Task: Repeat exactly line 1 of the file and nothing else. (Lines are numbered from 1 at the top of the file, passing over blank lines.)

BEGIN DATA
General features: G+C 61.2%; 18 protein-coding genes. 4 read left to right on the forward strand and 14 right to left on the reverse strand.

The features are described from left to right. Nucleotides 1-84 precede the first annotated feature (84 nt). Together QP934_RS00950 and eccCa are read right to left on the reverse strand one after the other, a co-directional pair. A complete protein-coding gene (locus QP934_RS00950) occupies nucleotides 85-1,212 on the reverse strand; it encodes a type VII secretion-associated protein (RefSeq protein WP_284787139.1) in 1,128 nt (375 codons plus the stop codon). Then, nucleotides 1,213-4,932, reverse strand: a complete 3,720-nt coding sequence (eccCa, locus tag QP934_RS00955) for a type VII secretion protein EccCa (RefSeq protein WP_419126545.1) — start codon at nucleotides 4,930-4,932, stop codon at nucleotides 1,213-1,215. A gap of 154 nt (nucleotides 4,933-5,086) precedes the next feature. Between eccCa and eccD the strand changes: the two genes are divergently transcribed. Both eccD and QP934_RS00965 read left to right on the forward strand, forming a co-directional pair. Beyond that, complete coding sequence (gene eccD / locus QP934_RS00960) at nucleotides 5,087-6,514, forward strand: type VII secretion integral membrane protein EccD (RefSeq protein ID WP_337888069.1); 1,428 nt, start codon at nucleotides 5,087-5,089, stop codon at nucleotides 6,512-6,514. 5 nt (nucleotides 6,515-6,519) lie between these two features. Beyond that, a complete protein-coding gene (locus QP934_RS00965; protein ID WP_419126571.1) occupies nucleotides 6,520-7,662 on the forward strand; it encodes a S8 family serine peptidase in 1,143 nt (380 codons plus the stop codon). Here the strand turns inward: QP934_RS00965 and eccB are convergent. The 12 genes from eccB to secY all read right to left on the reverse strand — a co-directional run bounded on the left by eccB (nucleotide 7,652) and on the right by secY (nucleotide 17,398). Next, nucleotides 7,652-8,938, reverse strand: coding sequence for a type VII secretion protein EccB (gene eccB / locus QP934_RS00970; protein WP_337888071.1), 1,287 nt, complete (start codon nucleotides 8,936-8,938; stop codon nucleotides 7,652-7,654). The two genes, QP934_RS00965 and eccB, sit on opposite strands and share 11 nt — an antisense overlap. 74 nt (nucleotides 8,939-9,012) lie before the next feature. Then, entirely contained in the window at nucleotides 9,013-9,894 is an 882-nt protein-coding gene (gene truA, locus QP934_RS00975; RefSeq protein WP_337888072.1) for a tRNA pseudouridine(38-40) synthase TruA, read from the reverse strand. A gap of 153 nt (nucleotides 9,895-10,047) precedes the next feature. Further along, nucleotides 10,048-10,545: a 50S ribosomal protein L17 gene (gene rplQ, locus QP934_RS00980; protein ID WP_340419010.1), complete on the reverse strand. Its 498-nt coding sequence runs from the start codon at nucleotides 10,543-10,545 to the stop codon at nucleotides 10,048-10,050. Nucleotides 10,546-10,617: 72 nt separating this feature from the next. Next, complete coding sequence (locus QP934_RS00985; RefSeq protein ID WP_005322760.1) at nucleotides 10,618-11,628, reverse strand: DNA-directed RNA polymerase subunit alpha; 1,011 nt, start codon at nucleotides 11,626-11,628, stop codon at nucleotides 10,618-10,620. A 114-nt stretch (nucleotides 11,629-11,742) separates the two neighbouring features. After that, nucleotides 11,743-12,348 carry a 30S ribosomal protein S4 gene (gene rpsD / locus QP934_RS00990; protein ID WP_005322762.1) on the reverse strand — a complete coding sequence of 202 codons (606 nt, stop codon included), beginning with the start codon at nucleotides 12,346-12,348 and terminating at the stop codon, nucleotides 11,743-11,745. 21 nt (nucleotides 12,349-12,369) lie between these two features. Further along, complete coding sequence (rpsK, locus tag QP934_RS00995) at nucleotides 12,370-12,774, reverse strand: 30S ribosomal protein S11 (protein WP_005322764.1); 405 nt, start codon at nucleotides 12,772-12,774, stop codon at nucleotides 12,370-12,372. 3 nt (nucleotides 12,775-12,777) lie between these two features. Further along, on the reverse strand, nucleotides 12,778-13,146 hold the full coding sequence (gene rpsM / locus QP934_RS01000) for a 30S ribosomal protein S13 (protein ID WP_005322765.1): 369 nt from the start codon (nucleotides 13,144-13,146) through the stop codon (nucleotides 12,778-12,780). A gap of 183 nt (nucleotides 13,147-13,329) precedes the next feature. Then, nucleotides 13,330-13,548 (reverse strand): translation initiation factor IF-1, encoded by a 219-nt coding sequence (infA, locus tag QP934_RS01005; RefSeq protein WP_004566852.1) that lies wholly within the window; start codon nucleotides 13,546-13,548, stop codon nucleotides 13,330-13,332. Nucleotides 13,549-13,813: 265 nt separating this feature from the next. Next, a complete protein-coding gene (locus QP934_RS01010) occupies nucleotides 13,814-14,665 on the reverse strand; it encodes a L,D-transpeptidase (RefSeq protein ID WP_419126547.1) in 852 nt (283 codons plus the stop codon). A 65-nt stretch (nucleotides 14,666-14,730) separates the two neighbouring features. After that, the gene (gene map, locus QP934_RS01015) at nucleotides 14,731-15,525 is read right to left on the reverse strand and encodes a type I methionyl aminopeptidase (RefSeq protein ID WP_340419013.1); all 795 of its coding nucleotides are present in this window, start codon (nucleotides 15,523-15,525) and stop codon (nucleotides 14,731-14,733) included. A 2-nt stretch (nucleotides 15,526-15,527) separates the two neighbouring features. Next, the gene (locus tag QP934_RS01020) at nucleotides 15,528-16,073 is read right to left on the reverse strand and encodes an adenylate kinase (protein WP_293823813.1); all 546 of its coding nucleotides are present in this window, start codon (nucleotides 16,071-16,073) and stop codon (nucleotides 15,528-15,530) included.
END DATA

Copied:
General features: G+C 61.2%; 18 protein-coding genes. 4 read left to right on the forward strand and 14 right to left on the reverse strand.